This week brought the latest decision in the ongoing fight over "net neutrality" when the D.C. Circuit's Court of Appeals ruled that the FCC has the authority to treat internet service providers as "utilities" akin to telephone companies. This allows the FCC to regulate the ISP's as they currently do with telephone providers. One of the biggest issues is the FCC's ability to stop the ISP's from blocking or slowing down access to certain websites or content and from creating "fast lanes" to certain internet websites.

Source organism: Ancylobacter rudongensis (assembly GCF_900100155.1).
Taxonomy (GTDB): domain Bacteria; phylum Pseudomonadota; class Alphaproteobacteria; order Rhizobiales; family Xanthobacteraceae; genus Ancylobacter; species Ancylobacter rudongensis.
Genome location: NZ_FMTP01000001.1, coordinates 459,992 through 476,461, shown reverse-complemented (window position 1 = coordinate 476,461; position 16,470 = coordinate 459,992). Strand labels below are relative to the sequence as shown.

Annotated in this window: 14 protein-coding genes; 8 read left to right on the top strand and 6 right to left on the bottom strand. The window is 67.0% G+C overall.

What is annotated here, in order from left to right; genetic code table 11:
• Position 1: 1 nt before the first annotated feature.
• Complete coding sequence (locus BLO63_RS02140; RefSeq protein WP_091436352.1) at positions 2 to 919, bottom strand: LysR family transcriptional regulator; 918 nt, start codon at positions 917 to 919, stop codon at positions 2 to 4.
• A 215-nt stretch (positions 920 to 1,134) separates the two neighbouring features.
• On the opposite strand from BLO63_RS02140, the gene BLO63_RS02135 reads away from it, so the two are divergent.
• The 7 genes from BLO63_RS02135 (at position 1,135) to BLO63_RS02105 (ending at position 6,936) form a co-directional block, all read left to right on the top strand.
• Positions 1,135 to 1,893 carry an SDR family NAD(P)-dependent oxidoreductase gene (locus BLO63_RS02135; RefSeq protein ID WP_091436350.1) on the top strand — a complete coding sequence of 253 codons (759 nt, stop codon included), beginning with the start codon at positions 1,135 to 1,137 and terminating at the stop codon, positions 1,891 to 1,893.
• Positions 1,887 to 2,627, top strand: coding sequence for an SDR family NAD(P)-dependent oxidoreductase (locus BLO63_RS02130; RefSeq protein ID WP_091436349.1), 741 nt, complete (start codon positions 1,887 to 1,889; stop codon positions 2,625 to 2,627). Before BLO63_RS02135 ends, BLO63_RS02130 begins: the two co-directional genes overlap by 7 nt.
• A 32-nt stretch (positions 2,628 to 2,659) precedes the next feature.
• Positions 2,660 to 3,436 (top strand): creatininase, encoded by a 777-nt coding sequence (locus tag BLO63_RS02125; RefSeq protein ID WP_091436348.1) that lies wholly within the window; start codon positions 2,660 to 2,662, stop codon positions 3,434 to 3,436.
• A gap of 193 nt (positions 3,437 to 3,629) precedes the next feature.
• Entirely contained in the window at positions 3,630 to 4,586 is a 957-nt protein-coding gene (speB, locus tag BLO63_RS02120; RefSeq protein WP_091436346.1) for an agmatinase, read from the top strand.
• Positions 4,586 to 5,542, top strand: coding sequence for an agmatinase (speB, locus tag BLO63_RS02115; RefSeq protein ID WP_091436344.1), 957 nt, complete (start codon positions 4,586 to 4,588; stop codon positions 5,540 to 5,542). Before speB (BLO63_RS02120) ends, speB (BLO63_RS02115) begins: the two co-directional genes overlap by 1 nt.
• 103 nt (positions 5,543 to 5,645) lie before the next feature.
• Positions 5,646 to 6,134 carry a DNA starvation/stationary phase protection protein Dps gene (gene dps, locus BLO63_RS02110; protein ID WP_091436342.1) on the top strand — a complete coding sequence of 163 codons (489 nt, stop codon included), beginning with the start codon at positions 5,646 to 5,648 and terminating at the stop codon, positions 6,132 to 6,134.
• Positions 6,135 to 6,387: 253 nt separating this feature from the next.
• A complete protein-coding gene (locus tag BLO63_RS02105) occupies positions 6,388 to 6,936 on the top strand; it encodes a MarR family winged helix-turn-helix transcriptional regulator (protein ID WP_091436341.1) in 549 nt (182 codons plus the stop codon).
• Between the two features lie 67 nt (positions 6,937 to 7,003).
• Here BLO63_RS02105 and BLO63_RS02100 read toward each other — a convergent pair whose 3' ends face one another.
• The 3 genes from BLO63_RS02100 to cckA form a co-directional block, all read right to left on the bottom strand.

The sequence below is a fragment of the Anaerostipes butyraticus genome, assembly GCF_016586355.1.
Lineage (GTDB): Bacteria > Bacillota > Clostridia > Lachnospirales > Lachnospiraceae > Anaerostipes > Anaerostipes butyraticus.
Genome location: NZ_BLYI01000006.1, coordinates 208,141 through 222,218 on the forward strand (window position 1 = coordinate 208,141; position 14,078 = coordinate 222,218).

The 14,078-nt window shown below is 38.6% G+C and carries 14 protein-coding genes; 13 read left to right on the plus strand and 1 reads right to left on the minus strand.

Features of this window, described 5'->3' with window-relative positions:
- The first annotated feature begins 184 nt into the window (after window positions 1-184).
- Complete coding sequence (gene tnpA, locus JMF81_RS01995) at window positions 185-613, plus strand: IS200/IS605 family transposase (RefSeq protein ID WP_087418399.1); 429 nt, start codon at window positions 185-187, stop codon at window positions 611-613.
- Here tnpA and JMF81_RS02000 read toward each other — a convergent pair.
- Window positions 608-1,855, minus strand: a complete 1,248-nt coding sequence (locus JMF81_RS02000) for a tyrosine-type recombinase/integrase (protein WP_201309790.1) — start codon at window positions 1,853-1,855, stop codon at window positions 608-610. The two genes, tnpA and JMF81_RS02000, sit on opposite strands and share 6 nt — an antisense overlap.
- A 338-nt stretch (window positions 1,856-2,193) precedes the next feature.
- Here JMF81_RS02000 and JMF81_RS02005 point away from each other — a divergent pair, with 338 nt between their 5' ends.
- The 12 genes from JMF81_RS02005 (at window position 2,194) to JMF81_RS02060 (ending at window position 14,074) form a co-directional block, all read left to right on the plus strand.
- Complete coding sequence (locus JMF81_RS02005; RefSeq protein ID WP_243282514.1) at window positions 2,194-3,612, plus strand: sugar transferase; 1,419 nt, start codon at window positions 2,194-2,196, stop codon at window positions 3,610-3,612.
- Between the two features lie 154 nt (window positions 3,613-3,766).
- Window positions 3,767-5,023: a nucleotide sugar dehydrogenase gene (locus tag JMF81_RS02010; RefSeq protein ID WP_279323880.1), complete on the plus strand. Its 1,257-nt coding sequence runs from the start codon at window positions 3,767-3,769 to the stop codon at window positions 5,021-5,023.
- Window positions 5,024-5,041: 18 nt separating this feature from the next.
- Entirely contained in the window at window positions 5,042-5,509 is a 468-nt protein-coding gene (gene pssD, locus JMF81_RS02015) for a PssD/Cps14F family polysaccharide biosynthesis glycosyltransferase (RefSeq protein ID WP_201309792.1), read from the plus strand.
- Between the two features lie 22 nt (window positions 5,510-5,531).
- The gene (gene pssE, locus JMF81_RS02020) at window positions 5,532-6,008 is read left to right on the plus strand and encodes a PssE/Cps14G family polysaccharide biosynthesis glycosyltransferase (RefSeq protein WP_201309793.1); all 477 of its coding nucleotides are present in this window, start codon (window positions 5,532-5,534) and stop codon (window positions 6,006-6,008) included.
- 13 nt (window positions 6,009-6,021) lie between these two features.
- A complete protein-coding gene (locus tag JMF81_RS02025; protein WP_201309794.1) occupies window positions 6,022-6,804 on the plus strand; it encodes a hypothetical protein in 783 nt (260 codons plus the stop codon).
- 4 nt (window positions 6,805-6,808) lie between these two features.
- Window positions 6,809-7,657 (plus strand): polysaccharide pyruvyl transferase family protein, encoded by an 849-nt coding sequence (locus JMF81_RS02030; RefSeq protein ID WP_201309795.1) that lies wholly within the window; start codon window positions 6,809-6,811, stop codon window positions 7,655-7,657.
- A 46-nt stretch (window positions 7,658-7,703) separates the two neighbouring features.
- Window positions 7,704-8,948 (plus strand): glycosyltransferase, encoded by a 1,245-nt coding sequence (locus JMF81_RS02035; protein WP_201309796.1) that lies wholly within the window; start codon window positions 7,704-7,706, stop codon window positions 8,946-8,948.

FCC Chairman Tom Wheeler said
After a decade of debate and legal battles, today's ruling affirms the Commission's ability to enforce the strongest possible internet protections - both on fixed and mobile networks - that will ensure the Internet remains open, now and in the future.
Unfortunately, this fight is far from over as AT&T announced they would be seeking review of this decision by the U.S. Supreme Court. However, there is no guarantee that the Supreme Court will choose to hear the case.
As this debate goes on, the net neutrality debate continues to center around whether our internet access is a "luxury" or a utility (like our phone system) and how it should be treated going forward.